Power crisis shows no sign of abating

Express April 12, 2010

ISLAMABAD: Residents in Lahore held demonstrations in the Kot Abdul Malik and Multan Road areas against ongoing load shedding. Protesters demanded the replacement of faulty transformers and an end to unannounced power cuts.

The protesters also held three Wapda workers hostage but let them go after the police intervened. The power situation has worsened in South Punjab where both rural and urban areas are facing 18 to 20 hours of power cuts.

As a result, several businesses and shops have shut down. Cold storage owners have protested against the situation in Vehari and have expressed fears of bearing losses worth Rs 700m.

Access to water supply has also been hampered by the power cuts. In Faisalabad, the loadshedding schedule has been withdrawn, and between 8 and 18 hours of power cuts are being observed.

Textile organizations have protested against the unscheduled power cuts and have demanded that the government ensure the implementation of the approved schedule.

The trader community has strongly reacted to the withdrawl of the schedule and has threatened to resume its protest if the schedule is not restored.


Sporadic protests continued across the country as electricity consumers, harried by unscheduled and long power cuts, resorted to blocking traffic, starting bonfires on streets and cursing the authorities in general for their plight.

The water and power minister’s promise on Sunday that the nation’s electricity crisis is close to ending came as little solace as protestors held more rallies to vent their anger at the worsening power situation.

Many cities, especially those in Punjab, are undergoing a daily dose of about 10 to 12 hours of power outages, while the rural areas see less of power and more of blackouts.

Their suffering extends to about 16 to 18 hours daily. This has thrown life out of gear and hit commerce and industry particularly hard. In Lahore, not a single day passes without a protest demonstration being held.

Sunday was no different as citizens gathered in protest over different parts of the city, including the Walled City and Ravi Road. A majority of the protestors were workers from different industrial units situated on the outskirts of Lahore.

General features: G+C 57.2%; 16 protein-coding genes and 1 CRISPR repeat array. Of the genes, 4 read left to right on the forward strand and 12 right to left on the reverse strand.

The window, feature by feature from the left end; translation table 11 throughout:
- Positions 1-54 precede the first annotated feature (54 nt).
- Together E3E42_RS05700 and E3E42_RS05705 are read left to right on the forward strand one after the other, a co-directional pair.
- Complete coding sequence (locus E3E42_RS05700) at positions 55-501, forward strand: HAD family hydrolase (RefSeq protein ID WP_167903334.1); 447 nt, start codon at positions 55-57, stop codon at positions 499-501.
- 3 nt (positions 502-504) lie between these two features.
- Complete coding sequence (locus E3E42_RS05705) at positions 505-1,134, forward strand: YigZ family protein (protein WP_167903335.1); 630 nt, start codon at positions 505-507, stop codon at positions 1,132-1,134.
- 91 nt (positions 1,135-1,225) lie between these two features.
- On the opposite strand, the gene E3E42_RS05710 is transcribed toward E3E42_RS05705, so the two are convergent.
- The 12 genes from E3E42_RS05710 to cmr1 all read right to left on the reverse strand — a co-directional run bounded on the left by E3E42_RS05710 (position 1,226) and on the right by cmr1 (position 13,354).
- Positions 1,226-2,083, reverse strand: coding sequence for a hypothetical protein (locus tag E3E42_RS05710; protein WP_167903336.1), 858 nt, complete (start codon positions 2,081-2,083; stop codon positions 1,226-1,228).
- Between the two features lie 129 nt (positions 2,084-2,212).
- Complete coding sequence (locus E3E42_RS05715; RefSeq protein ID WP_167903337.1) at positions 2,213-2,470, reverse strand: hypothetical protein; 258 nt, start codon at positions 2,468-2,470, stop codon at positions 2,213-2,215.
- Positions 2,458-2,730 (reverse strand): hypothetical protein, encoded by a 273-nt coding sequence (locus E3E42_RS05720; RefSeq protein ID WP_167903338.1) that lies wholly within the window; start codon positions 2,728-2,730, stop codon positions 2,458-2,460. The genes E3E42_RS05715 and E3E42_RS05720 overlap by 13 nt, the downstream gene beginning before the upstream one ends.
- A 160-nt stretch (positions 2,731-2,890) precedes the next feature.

Separately, labourers working with wholesale trading markets took out a procession in the city. They burnt tyres on the Ravi Road and blocked traffic for two hours. Many of them pointed out that they were laid off because of closure of production units.

In Karachi, load-shedding continued to pile misery on the citizens, although they were lucky to be spared unannounced blackouts. The gap between demand and supply of electricity remained 300 MW on Sunday, according to Karachi Electric Supply Company (KESC).

Water and Power Minister Raja Pervez Ashraf sought to calm frayed nerves as he said on Sunday that the crisis will abate within a month as water inflow in dams will increase and a few of the IPPs will start operating. During his visit to the National Power Control Centre, he blamed lower than expected rains for the lower generation of electricity.

Ashraf said that the current electricity demand is around 15,000 megawatts whereas the generation is only 10,000 megawatts. He hinted that some new independent power plants including Saif Power, Engro, and Orient will be operational in a month.

Ashraf also said that rental power plants will start generating before December this year. However, he said that contracts with two rental power plants, which were installed during the previous government, have been cancelled.

According to the minister, the two rental plants were not operational due to non-availability of gas but the government was paying $600,000 per month to these two rental power plants.

The electricity demand in the country reached 15,119 MW on Sunday whereas the demand-supply gap hit 4,871 MW. Power production stood at 10,248 MW whereas the demand came to15,119 MW. Hydroelectric plants produce 2,612 MW of electricity, thermal plants give 2,450 MW and Independent Power Producers (IPPs) churn out 5.185 MW.

According to Pakistan Electric Power Company (Pepco) authorities, closure of Chashma Nuclear Plant has not affected the situation much due to resumption of a 150-MW unit at Guddu Power Station. Pepco director-general said on Sunday that on the orders of prime minister, duration of load-shedding will be reduced by two hours in Lahore from Sunday.